Firefighters should also replace any wet clothing immediately as wet clothes will cool down the body's core temperature much quicker than air alone. Keeping a bag with a dry change of clothes, extra gloves, socks and hats on the apparatus is a good idea during winter months.
Structural Concerns & Equipment
In addition to the obvious fall hazards, ice will present other hazards and problems on the fireground.
As water is applied to a burning structure it will freeze and not run off. As more and more water is applied, ice will cause additional weight and stress on structural members increasing collapse potential.
Locks and halyards on ladders can become frozen making them inoperable or difficult to move. Aerial ladders can become caked with ice increasing weight loads on them resulting in failure or twisting of the ladder.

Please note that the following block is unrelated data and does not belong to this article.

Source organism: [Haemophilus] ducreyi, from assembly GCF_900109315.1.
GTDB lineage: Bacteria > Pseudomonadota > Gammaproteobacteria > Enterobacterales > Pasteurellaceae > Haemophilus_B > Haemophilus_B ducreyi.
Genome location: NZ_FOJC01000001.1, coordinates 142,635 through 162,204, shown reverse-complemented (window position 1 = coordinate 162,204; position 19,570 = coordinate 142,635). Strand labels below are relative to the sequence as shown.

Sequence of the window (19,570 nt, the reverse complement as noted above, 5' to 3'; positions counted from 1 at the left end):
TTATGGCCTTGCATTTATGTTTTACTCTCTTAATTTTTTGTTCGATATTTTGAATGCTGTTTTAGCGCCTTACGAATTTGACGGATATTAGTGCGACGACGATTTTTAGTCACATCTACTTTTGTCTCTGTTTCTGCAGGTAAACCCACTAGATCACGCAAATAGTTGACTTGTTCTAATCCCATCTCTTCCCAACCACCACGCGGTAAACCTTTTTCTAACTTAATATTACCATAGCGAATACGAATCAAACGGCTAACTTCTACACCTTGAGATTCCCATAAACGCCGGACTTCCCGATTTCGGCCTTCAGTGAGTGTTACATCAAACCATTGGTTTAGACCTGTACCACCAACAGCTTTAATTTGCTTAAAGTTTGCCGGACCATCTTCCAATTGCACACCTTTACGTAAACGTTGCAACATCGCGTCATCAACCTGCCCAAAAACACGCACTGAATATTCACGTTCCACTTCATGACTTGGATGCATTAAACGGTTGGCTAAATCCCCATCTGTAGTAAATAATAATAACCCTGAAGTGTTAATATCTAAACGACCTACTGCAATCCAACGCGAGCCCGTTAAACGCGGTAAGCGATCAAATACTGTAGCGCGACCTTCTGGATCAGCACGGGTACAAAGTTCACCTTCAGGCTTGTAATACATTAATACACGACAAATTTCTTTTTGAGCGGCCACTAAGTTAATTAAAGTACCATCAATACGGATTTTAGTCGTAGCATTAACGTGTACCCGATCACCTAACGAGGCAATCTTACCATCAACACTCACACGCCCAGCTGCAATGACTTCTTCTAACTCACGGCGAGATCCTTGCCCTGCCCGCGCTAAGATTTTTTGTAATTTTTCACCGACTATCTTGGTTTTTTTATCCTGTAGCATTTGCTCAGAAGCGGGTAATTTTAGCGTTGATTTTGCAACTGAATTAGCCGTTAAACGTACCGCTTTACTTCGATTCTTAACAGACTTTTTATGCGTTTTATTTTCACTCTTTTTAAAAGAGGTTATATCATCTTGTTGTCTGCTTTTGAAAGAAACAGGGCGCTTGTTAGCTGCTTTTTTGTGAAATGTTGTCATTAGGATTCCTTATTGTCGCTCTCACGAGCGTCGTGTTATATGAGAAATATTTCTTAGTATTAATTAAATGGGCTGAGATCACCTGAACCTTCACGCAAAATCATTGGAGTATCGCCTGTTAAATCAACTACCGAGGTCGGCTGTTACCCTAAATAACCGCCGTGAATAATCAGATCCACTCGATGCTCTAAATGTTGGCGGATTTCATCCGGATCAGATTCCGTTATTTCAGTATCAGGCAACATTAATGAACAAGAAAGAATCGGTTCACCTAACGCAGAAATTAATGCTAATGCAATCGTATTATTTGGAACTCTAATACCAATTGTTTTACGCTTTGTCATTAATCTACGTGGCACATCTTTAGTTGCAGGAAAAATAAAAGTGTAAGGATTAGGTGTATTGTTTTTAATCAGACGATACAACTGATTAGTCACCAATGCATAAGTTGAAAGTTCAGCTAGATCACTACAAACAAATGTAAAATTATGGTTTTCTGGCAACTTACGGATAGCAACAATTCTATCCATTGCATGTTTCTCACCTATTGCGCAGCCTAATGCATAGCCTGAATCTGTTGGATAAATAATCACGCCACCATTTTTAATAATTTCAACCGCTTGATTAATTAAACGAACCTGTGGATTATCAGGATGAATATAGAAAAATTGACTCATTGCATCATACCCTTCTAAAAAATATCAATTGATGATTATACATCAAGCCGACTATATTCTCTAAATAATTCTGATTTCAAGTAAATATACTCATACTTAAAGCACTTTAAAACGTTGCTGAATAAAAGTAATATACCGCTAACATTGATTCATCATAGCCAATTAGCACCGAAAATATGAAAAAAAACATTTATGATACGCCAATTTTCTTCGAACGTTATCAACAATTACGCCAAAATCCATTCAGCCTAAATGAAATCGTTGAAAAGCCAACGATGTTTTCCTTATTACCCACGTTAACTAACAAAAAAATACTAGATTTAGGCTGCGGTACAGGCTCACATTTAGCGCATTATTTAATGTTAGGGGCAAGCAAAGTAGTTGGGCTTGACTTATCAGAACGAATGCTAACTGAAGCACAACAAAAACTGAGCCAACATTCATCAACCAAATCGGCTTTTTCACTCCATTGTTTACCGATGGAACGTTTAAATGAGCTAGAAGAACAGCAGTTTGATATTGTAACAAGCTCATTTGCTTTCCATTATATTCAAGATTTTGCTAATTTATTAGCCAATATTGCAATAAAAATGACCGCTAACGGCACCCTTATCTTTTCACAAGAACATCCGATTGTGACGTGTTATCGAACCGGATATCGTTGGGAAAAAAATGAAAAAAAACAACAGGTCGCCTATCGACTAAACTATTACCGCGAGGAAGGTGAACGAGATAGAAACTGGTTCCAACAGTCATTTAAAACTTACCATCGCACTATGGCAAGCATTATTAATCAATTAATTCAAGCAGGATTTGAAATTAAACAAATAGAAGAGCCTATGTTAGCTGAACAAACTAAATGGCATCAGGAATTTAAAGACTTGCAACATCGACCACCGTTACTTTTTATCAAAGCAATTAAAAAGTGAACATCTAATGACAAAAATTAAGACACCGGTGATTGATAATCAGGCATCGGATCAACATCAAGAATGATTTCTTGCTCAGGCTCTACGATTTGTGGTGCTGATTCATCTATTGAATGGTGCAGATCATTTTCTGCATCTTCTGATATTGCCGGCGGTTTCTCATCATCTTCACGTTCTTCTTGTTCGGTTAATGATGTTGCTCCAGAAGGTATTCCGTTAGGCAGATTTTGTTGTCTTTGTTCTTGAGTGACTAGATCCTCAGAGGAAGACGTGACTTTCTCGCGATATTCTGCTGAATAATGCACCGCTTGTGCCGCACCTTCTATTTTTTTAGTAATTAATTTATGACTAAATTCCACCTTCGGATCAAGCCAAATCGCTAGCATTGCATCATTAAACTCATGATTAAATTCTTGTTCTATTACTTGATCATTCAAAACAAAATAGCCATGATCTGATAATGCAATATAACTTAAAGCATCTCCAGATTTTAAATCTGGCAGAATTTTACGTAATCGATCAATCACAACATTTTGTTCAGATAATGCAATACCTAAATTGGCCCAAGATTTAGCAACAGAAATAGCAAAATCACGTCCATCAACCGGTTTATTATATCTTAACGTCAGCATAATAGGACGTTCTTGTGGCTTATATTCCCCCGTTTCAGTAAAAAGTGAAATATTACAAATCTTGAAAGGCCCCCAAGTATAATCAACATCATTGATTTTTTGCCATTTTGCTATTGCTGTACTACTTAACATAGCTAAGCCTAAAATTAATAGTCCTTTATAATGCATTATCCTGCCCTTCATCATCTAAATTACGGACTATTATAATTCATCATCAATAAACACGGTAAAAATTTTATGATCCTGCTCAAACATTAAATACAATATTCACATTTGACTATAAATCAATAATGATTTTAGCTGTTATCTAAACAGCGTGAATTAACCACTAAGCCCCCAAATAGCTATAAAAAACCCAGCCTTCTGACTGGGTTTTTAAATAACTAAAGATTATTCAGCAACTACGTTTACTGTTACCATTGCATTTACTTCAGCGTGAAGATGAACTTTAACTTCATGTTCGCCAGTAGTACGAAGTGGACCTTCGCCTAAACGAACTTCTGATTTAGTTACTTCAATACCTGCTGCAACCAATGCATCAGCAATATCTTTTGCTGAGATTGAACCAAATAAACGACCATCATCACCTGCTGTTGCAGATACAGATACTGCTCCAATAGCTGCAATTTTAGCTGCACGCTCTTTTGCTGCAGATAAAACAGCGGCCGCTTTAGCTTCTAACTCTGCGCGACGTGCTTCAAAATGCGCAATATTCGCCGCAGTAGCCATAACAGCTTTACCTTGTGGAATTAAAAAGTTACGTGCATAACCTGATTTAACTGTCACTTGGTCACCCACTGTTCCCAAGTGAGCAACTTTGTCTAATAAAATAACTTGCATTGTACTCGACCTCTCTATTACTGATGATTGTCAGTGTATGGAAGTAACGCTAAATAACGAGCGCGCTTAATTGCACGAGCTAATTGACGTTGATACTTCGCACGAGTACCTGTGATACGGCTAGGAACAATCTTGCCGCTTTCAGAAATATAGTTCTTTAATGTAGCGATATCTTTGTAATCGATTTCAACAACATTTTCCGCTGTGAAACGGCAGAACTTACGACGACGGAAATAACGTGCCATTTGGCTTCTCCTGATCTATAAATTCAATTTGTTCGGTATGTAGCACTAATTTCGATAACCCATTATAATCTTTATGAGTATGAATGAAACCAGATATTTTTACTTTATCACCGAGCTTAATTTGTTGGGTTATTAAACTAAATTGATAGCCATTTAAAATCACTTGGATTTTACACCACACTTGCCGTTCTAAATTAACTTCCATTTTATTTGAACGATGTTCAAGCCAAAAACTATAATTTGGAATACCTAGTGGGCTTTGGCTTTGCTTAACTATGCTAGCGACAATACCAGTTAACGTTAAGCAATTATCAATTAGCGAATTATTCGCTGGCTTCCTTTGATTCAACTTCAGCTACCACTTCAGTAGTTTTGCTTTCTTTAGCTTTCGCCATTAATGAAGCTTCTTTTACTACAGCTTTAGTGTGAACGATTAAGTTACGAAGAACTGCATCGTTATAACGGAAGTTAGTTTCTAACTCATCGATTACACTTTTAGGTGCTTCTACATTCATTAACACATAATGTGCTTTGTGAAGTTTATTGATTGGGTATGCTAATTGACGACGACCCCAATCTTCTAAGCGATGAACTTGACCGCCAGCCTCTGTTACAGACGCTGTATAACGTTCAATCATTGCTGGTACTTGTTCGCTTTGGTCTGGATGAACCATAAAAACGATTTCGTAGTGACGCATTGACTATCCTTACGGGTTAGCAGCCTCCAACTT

Cold weather can definitely take a toll on firefighters and the equipment that they use. With proper pre incident planning, training and awareness, the hazards of extreme winter weather firefighting can be reduced to allow safe operations on the fireground.
JEFFREY PINDELSKI, a Firehouse.com Contributing Editor, is a 20-year veteran and student of the fire service and is the deputy chief of operations with the Downers Grove, IL, Fire Department. Jeff is a staff instructor at the College of Du Page and has been involved with the design of several training programs dedicated to firefighter safety and survival. Jeff is the co-author of the text R.I.C.O., Rapid Intervention Company Operations. Jeff was host of the recent Preparing for Tomorrow's RIT Deployment Today podcast was a guest on the inaugural edition of the Training & Tactics Talk. View all of Jeff's articles and podcasts here. You can reach Jeff by e-mail at firstname.lastname@example.org.